White Lesbians Say Their Town Isn’t Tolerant Enough for a Biracial Baby

Ohio residents Jennifer Cramblett and Amanda Zinkon were erroneously given the sperm of a black man. Now the two claim racism in their town makes it too tough to raise their daughter.

Jennifer Cramblett during a local news interview. (Photo: "Black donor’s sperm mistakenly sent to same-sex white couple"/Fox 8 Cleveland)

Oct 3, 2014· 2 MIN READ
Britni Danielle is a regular contributor to TakePart. She writes on a variety of subjects for Clutch, Ebony, Jet, and others.

A white Ohio couple unwittingly sparked a national debate about race and parenting after news broke that they are suing a sperm bank for mistakenly sending them several samples from a black male donor.

Uniontown residents Jennifer Cramblett and her partner, Amanda Zinkon, say they were “mad,” “upset,” and “couldn’t think straight” when they learned that in 2011 Midwest Sperm Bank in Downer’s Grove, Ill., gave them sperm from donor No. 330, a black man, instead of donor No. 380, a white man. The mix-up by the Chicago-area bank resulted in Cramblett giving birth to a biracial—half black, half white—child.

Although she says she’s happy to have her now-two-year-old daughter, Payton, Cramblett filed a $50,000 lawsuit in Cook County Circuit Court, claiming the mix-up has resulted in “personal injuries, medical expense, pain, suffering, emotional distress, and other economic and non-economic losses.”

“Jennifer was crying, confused and upset. All of the thought, care and planning that she and Amanda had undertaken to control their baby’s parentage had been rendered meaningless,” the suit alleges. “In an instant, Jennifer’s excitement and anticipation of her pregnancy was replaced with anger, disappointment and fear.”

The court documents go on to cite Cramblett’s “intolerant” family, “all-white” rural community, and even Payton’s “typical” African American hair as potential hardships in raising the girl. While Cramblett says she’s happy she has a healthy child, she told NBC News, “I’m not going to let [the sperm bank] get away with not being held accountable.”

Cramblett insists that she doesn’t want Payton to “feel like an outcast” in their 98 percent white town, which is about 20 minutes south of Akron. But it’s hard to see how the child won’t feel like an outsider once she learns her parents sued over her very existence and listed their extended family’s bigoted views as grounds for the complaint—which notes that one of Cramblett’s uncles “speaks openly and derisively about persons of color” and that Cramblett “did not know African Americans until her college days at the University of Akron.”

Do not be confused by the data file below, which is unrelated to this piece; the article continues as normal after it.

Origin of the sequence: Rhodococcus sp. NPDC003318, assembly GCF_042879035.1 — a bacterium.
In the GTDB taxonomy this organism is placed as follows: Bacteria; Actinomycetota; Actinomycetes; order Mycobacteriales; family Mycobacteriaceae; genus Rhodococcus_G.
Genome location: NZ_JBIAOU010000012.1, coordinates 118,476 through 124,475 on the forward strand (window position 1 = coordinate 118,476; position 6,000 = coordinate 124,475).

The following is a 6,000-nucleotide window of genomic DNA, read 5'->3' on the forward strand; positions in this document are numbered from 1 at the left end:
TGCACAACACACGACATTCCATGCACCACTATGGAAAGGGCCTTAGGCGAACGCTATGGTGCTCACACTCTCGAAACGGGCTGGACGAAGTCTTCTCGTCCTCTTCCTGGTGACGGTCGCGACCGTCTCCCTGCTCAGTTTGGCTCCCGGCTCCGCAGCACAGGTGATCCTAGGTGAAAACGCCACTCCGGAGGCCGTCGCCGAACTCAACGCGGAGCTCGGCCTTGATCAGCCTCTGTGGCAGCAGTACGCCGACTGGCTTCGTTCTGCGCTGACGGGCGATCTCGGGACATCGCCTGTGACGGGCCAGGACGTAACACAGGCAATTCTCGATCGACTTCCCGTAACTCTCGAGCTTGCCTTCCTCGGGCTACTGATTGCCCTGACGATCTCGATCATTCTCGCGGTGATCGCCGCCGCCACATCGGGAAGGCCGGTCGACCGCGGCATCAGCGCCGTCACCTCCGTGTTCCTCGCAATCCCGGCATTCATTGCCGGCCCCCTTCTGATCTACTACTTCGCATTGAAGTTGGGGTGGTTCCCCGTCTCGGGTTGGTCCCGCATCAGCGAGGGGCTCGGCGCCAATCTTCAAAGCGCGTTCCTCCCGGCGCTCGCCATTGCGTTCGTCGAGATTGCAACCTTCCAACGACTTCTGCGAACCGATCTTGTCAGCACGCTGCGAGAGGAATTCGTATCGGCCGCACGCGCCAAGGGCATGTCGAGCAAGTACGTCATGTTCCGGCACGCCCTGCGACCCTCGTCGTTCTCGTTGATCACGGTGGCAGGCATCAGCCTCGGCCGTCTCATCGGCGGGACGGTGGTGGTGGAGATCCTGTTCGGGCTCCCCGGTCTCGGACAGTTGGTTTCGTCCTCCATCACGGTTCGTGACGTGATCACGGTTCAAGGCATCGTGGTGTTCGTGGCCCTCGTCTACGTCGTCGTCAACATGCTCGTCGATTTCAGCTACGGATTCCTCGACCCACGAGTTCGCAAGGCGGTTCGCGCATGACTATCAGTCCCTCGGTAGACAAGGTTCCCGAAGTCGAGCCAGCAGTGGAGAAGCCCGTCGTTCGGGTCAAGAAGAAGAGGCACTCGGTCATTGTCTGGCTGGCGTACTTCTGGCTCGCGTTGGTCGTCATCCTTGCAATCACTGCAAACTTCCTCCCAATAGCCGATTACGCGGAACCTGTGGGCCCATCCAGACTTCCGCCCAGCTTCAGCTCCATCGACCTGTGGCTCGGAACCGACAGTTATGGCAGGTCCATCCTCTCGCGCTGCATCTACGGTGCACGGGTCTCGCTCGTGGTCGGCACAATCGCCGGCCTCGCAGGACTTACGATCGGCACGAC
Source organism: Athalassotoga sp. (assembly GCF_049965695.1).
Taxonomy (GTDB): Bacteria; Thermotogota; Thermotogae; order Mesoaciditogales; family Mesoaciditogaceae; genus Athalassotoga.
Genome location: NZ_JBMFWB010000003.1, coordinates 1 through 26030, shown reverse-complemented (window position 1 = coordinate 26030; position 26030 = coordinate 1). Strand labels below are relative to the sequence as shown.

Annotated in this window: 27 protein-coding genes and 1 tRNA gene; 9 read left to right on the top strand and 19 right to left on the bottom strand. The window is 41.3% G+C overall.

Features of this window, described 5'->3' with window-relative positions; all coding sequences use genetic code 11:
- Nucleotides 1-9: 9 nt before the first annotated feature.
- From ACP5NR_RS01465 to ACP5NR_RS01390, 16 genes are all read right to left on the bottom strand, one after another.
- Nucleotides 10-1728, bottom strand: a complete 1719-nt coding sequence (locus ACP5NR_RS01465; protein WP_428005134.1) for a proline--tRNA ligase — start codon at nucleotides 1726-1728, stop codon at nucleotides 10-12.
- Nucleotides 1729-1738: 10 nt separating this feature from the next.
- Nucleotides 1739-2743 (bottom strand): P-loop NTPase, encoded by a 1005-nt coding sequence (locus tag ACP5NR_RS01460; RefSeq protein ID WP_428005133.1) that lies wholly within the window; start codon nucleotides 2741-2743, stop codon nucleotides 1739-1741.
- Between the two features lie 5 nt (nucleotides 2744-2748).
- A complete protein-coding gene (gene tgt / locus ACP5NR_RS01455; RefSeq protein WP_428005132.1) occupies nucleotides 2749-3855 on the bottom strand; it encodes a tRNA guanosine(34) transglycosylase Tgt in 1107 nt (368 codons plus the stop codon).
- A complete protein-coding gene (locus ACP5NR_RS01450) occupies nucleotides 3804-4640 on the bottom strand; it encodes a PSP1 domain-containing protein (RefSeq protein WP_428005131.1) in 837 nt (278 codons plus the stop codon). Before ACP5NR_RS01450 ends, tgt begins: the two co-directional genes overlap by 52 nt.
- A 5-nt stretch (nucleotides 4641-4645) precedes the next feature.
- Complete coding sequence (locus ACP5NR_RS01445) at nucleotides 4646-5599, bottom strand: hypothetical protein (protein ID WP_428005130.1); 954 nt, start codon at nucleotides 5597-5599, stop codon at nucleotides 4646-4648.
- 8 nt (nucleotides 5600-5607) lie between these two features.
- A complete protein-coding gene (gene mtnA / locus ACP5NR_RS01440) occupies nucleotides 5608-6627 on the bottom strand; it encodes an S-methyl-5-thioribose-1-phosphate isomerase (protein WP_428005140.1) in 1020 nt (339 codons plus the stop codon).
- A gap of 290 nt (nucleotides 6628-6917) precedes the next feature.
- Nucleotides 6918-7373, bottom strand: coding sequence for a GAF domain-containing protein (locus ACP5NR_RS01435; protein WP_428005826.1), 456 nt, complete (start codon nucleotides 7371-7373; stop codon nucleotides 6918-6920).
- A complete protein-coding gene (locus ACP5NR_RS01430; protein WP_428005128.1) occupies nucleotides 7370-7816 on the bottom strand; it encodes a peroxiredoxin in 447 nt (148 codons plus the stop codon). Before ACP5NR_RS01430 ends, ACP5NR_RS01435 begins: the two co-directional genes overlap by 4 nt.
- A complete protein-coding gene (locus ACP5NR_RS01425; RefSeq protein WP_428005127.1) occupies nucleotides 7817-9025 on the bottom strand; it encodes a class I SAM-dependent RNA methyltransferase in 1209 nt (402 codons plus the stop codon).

Typically, most people would be sympathetic to Cramblett’s case. However, the issue of the little girl’s race has turned what appeared to be a clear-cut case of negligence on the part of the sperm bank into a debate over whether Cramblett and her wife are even fit to parent their biracial daughter at all.

While it’s true that raising a black, or biracial, child in America ain’t no crystal stair (just ask Trayvon Martin’s and Michael Brown’s parents), it’s not impossible—even for white parents.

As writer and cultural critic Robert Jones Jr., also known as Son of Baldwin, put it, although Cramblett and her wife have experienced discrimination when it comes to their sexuality, they were OK with cloaking themselves in the privilege of whiteness until it was stripped away.

“[Cramblett and Zinkon] were just fine with living in a racially intolerant, antiblack town when they then could be racially intolerant and antiblack right along with everybody else and pretty much blend in,” Jones wrote. “But the moment they became raced as a result of a child who is a part of a race that they didn’t even come in contact with except through television and college; the moment THEY were fitting to be the victims of the town’s racial intolerance, THEN it became a problem.”

Meanwhile, some area residents are speaking out against Cramblett’s claims. John Arnold, a trustee for Lake Township, of which Uniontown is a part, told NBC News that residents are more welcoming and open-minded than the suit alleges.

“We have a large Mennonite community, and a lot of the members have adopted African American children and babies from all over the world, and those kids have been treated fine,” Arnold said. “I hope that [Cramblett and Zinkon’s] perception of how they might be treated in Uniontown is not the reality.”

Whatever the reality in the town may be, instead of seeing their daughter’s African American heritage and hair—yes, her hair—as some sort of Herculean task that must be overcome, Cramblett and her wife would be better off taking a moment to school themselves and their families and address their, as the suit claims, “limited cultural competency relative to African Americans.” In the long run, doing exactly that is what’s in the best interest of their daughter.